Sat, Sep 15, 2007 - Page 16 News List

Let the games begin

By hosting the 2007 IWAS International Wheelchair and Amputee World Games, local disabled athletes hope to raise the profile of disabled sports in Taiwan

By Noah Buchan  /  Staff reporter

Participants of the 2007 IWAS World Wheelchair and Amputee Games. The Chinese Taipei Paralympic Committee has been championing disabled sports since 1984 and hopes the games will boost the profile of disabled sports in Taiwan.

PHOTOS: COURTESY OF CTPC

It was a life-altering event.

Lai Fou-hwan (賴復寰) was looking forward to a long career playing basketball and handball when his dreams were cut short in 1979 after a car accident left him with only one leg. But the current secretary general of the Chinese Taipei Paralympic Committee (CTPC, 中華台北殘障體育運動總會) says he looks back at the accident without anger or regret as his disability led him to become one of Taiwan's key spokespersons for athletes with disabilities.

His efforts, along with those of many others, have paid off as Taiwan was chosen to host the 2007 IWAS World Wheelchair and Amputee Games, which began this week in Taipei. Over 800 athletes from 40 countries are competing in eight different categories, seven of which are regional or international qualifiers for the 2008 Paralympic Games in Beijing, at venues across the capital.

Learning to live with his disability, Lai said, couldn't have happened without the support of his family - especially his wife.

"It's all because of her," he said, pointing to his wife Chen Lee-chou (陳李綢), CTPC president. "Without her, I wouldn't be here today."

Speaking of his own experience as an amputee and a previous competitor in disabled competitions - his sports are discus, javelin and shot put - Lai sees Taiwan's limited venues and resources as obstacles to drawing athletes with disabilities into the sports arena.

The CTPC was established in 1984 under the name Chinese Taipei Sports Organization for the Disabled. It changed name in 1998. Today, the CTPC has nine full-time employees and 30 volunteers. Lai estimates there are roughly 1,500 disabled athletes in Taiwan - double the number three years ago - who compete in domestic games held every two years.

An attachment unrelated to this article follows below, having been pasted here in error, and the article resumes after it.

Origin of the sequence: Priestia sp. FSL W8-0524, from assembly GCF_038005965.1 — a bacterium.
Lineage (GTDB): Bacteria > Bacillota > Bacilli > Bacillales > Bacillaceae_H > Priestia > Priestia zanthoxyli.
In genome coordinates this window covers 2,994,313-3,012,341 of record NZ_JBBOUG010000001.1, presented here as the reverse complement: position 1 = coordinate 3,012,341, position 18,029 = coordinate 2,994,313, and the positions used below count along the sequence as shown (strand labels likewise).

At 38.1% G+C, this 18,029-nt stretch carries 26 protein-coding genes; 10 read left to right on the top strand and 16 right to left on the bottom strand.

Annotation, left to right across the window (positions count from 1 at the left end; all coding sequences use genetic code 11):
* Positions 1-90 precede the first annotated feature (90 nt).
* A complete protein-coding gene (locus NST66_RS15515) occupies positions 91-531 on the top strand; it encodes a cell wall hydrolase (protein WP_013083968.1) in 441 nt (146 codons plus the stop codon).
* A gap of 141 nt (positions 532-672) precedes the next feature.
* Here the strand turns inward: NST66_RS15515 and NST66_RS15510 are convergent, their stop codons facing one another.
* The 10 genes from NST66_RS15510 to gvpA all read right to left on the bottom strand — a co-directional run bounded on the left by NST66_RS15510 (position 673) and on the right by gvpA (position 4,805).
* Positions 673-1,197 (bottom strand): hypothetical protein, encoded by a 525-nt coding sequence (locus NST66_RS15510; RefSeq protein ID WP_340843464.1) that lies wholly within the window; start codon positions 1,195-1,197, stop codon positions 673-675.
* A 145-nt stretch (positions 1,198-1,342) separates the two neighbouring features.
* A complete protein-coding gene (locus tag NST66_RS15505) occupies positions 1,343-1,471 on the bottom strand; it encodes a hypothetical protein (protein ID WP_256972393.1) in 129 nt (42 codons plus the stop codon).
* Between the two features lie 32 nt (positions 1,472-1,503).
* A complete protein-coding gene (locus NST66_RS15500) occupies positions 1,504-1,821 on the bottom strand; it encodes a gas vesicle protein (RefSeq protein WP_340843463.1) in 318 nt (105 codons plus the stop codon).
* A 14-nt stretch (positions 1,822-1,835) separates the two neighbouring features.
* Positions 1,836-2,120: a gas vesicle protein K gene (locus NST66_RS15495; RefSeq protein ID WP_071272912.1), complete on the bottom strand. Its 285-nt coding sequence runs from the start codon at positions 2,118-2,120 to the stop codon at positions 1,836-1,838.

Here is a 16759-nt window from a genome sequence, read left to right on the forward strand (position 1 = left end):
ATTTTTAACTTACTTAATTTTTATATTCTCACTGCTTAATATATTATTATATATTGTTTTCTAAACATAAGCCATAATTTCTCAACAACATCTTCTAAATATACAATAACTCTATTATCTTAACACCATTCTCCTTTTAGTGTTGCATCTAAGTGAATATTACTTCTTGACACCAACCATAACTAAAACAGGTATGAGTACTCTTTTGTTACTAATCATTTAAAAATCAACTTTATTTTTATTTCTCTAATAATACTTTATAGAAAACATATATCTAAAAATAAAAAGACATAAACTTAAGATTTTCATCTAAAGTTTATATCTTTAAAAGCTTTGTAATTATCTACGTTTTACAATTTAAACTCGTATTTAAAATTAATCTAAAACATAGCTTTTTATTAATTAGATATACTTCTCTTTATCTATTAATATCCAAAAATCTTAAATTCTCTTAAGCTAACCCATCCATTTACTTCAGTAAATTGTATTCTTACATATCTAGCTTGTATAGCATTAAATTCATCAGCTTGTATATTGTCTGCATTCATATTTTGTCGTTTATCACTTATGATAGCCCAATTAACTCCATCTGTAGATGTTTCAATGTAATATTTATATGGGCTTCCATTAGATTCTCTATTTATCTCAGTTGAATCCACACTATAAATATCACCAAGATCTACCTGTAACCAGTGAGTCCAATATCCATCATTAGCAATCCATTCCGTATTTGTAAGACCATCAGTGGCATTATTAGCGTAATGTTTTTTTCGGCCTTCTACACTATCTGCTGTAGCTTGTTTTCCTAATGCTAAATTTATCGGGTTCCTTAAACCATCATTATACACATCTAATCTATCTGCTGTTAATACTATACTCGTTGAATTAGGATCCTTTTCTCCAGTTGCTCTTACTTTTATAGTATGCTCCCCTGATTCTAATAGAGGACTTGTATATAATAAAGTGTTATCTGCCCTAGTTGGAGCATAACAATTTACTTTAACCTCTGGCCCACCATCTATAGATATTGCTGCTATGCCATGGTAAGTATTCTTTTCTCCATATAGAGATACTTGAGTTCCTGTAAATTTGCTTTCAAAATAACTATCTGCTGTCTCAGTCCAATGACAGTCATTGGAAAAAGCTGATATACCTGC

In the beginning, however, promoting sport for persons with a disability in Taiwan was problematic. A lack of funding for sports in general and disabled sports in particular, coupled with scant media interest, meant that few venues were available for disabled athletes to use.

Recently, however, the CTPC has fostered relations with many non-disabled sport associations, which means that training fields and facilities are placed at disabled athletes' disposal and assistance and specialist equipment are available when needed. The 2002 IPC Table Tennis World Championships held in Taipei, stimulated considerable media attention with television and print media covering the event.

"Funding for disabled athletes in the form of sponsorships or grants is also an issue as the majority of athletes has to work full-time jobs between practicing for competitions," Lai said.

The CTPC has been trying to turn the situation around by providing athletes with grants.

The National Council on Physical Fitness and Sports has also stepped up to the plate by providing grants to athletes based on the number of medals an athlete wins at either the Paralympic Games or World Championships. For each gold, silver or bronze medal, the athlete receives a financial award. However, the amount pales in comparison to that given to able-bodied athletes.

"Disabled athletes who win gold receive NT$2.4 million," said Andy Yao (姚韋如) of the CTPC. "But athletes without disabilities who win gold receive about NT$12 million."

"And the coaches don't get paid," said Chen.

The CTPC's goal is to raise enough money so that athletes who win medals at international events are provided with enough money to devote themselves fully to sports, even after they retire. The purpose is to take winning athletes and turn them into coaches or volunteers.

This story has been viewed 4400 times.

Comments will be moderated. Keep comments relevant to the article. Remarks containing abusive and obscene language, personal attacks of any kind or promotion will be removed and the user banned. Final decision will be at the discretion of the Taipei Times.

TOP top